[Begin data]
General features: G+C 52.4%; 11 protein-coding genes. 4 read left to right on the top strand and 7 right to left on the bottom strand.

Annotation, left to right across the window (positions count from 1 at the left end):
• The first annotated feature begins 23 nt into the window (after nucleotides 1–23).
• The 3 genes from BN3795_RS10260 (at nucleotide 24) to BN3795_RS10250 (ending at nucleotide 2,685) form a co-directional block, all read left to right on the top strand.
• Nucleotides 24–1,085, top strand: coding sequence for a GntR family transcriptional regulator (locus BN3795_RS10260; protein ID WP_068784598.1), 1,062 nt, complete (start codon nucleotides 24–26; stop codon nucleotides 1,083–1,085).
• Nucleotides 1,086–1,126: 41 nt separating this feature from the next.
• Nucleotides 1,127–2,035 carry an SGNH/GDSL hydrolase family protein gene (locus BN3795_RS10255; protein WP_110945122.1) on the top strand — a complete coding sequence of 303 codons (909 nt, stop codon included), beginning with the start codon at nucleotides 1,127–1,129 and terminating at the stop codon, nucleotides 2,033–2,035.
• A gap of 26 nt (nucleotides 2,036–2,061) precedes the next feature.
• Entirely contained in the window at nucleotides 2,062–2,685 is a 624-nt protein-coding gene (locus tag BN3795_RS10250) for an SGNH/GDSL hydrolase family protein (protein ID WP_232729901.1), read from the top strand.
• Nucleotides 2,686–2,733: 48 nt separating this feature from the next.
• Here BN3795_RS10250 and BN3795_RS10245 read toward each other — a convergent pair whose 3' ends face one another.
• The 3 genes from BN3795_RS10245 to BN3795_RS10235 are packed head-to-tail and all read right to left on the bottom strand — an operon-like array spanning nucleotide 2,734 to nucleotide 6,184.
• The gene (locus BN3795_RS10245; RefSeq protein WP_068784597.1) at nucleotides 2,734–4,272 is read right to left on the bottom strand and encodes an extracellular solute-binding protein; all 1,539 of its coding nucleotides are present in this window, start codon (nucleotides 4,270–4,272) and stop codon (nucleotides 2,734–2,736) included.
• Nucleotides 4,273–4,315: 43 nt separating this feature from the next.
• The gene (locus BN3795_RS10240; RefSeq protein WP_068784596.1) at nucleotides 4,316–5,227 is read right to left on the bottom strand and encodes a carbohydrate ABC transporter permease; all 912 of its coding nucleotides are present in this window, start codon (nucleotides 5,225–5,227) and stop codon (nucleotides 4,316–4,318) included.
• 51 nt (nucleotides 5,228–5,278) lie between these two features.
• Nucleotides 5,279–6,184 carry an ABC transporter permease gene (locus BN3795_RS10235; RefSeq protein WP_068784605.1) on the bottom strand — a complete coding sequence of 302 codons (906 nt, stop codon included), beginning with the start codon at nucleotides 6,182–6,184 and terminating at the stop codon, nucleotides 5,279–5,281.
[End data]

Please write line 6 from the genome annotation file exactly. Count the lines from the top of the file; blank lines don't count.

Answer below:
• Nucleotides 1,086–1,126: 41 nt separating this feature from the next.